Water in Motion

In Black & White, Equipment & Technique, Infrared Photography by George WilsonLeave a Comment

I have chosen to “document” the Florida landscape in black and white infrared photography since 2008. Now, 11 years into this project, I have completed 75 images that I believe capture the spirit and beauty of my adopted home state.

I have always been a fan of Black and White photography, my first SLR images were captured on plus-x film forty years ago. The contrast of light to dark, focused and unfocused and the textural contrasts dictate how the viewer looks at the image as well as what emotions they feel.

My first use of infrared imaging, back in the film days had its challenges, film. Frankly, I did not view it as worth the effort. In the digital age, I have found that the level of control I have is incredible compared to that of film. Using either a filter on a standard camera or a converted camera body, the possibilities are endless. I stuck with the black and white infrared as the false color images do not express my own personal vision. The power of Black and White lies in the stripping away of color to show only the “raw bones” of the image. Yes, the saying: If you want to shoot fashion – use color. If you want to shoot emotion – shoot black and white. Rings true to my own work and my own vision.My choice of using infrared was purely for the richer blacks and deeper contrasts available in the different spectrums of light.

I arrived at Hillsborough River State Park early one morning intending to photograph the river rapids as they rushed over limestone boulders beneath cypress trees. These are Class II rapids – the only ones in peninsular Florida.As I closed the rear hatch door on my vehicle, I noticed the morning mist still hung in the air after a night long rain.  Trodding along the worn path to the river, sounds were muffled by the damp stillness of the woods surrounding me. Rivers move slowly in Florida, except at this location.

Walking through the woods, through clouds of mosquitoes awakened to take part in the presented feast braving the humid mist on the trail, the rapids are first heard and not seen. Emerging into a small clearing they unfold before me. Making my way to the edge of the river, I searched for my inspiration. Between the white specs of turbulent water, tannins have revealed a dark, almost chocolate color, lightening to a tea color at my feet. I quickly composed my shot, knowing the shaft of light streaming through the canopy above would be fleeting. My exposure – was going to be long –but time was of the essence. In nature, beauty and meaning need not be on a grand scale.

I had shot the river and the rapids before – I knew that the starting point for this image would be ISO 125 at f8 – the variable was time. Most of my exposures in this area and at this time of day were about 1 to 1 ½ minutesusing Singh Ray’s 830nm I-Ray filter.I also shoot all of my landscape work in manual mode as I like to control all aspects of the image myself.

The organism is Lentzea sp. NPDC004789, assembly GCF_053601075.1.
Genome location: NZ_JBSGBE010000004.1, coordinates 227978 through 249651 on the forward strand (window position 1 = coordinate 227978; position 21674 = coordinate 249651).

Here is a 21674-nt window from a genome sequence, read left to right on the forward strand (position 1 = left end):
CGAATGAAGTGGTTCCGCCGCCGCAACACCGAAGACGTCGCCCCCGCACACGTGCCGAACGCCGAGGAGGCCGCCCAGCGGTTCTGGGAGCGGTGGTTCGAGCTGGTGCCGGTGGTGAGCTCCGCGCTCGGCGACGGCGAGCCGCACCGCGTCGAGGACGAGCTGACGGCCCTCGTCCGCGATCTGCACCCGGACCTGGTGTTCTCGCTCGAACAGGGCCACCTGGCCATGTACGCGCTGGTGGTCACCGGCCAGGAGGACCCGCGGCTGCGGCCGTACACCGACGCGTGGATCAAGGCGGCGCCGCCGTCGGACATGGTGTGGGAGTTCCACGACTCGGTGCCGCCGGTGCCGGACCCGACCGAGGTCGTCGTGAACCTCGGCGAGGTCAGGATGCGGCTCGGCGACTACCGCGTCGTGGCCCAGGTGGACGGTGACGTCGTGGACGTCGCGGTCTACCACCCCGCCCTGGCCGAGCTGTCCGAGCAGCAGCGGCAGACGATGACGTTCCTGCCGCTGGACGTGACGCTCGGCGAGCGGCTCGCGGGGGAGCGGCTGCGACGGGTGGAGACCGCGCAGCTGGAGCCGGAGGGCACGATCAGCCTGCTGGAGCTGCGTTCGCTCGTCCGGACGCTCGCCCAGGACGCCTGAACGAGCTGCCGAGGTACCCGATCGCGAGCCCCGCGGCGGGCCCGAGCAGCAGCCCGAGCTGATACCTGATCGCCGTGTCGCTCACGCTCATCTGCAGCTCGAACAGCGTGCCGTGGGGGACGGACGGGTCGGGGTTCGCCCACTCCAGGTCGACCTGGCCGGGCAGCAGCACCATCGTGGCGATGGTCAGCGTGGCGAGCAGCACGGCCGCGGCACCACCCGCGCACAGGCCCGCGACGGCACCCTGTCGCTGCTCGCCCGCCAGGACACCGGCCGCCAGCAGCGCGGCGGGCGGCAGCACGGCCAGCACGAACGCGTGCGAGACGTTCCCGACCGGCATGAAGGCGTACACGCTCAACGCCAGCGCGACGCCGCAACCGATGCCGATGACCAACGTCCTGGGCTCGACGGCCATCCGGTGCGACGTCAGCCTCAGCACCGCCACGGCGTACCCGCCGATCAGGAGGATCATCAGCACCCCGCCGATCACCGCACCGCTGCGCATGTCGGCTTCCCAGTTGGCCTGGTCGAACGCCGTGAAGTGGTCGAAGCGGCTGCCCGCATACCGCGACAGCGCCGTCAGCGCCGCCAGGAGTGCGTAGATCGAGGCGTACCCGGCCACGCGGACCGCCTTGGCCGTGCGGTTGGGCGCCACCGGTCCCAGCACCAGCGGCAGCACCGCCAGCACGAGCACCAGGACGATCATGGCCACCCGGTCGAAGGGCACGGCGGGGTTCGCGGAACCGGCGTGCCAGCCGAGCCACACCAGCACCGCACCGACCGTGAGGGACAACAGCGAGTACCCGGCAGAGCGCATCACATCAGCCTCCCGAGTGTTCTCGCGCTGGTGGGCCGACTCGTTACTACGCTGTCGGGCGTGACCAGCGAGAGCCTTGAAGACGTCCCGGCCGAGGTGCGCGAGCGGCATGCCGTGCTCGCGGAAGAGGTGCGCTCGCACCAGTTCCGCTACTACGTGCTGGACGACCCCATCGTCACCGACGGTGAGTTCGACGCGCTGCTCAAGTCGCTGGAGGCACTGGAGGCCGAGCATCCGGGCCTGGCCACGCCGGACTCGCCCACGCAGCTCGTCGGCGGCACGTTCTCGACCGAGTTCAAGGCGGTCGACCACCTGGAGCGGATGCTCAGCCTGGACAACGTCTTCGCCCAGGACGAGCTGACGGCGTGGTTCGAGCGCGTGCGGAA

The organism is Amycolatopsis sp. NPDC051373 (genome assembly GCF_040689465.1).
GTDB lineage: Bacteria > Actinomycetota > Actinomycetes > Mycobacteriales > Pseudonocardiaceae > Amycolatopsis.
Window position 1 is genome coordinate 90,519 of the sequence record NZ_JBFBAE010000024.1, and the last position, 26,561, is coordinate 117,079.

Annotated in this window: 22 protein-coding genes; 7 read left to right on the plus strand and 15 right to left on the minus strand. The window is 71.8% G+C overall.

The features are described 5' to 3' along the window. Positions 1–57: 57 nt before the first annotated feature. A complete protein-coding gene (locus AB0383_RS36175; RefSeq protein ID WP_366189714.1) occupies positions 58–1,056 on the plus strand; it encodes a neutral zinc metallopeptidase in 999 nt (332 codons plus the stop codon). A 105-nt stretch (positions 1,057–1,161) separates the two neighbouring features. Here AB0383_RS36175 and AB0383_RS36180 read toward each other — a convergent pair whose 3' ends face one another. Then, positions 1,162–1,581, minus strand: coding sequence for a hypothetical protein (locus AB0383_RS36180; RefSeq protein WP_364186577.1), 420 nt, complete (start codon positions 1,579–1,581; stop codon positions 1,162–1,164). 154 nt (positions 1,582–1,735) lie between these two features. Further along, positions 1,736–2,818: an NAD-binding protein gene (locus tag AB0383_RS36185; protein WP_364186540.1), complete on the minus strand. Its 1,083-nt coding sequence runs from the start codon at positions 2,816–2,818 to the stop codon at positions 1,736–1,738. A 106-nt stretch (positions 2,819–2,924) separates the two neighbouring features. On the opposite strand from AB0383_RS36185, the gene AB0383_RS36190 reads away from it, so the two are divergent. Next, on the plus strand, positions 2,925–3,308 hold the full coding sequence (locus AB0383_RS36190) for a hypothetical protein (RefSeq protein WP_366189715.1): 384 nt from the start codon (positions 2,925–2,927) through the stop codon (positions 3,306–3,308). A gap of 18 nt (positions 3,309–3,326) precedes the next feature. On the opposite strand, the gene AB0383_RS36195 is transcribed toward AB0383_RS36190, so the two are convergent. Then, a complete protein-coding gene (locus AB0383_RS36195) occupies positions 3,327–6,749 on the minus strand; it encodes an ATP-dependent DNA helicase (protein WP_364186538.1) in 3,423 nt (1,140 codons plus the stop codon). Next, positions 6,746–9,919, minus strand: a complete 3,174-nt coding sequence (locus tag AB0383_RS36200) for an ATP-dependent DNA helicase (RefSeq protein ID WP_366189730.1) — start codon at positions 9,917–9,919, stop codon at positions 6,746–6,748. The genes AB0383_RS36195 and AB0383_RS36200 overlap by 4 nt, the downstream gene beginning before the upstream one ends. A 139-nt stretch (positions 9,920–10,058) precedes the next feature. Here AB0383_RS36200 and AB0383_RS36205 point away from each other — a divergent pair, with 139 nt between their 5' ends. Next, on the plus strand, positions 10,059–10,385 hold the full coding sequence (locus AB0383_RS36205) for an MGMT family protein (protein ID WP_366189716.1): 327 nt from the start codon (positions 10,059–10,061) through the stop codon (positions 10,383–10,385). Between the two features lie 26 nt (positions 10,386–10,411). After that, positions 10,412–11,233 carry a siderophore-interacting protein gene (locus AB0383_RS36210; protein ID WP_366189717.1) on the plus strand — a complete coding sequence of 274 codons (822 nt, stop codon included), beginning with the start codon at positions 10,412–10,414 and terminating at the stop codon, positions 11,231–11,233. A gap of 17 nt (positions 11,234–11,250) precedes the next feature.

Although diffused by the clouds, light passed to the river through breaks in the winter canopy above. The air was cooler than the rushing rapids – the water generated its own mist on this morning. It is still early as I munch on my granola bar contemplating the message, the feel, the mood I will coax from the scene, preserve in my camera and memorialize on canvas. There are birds singing in hushed tones, others darting across the river to small perches suspended over the torrents below.

The only class II rapids in peninsular Florida. Yes, Florida abounds with lazy rivers – both man made for the throngs of tourists temporarily swelling the population here and the natural, hidden away in the forests and hammocks of the sunshine state. These waterways, some borne of the many springs, have made their own paths, charted their own directions.

I have always been drawn to the water, as a child growing up in New England the rocky coastline beckoned, mountain streams offered solace and the beaches lulled a restless soul with the rhythmic pace of ocean waves. Streams of water shape the path they take, washing away sediments, but leaving rocks, too heavy to be drawn with the currents. They are steadfast and unmoving, these rocks here will offer an anchor in my photograph, the blurring water made by the long exposure offers up a soothing feeling and the shaft of light streaming through the trees highlights just a small portion of the rivers opposite shore before fading back into the shadows.

I worked as quick as the exposures would allow. Using the rule of thirds, I allowed the limestone rocks to fill the right two thirds of the frame – they would anchor the image. I would expose for the highlights only. The sun was illuminating only a small tree and some plants on the opposite shore – that is what would matter in my final image. I exposed first for 1 minute then in 10 second increments through 1 minute 40 seconds before the light changed and moved away from the highlights I wanted. Checking my images, the one at 1 minute 20 seconds seemed to express my vision best.

As with all of my images, I do all my work in the camera with minimal post-processing.  This means the light, the scene, and the composition are critical to the success or failure of the image.

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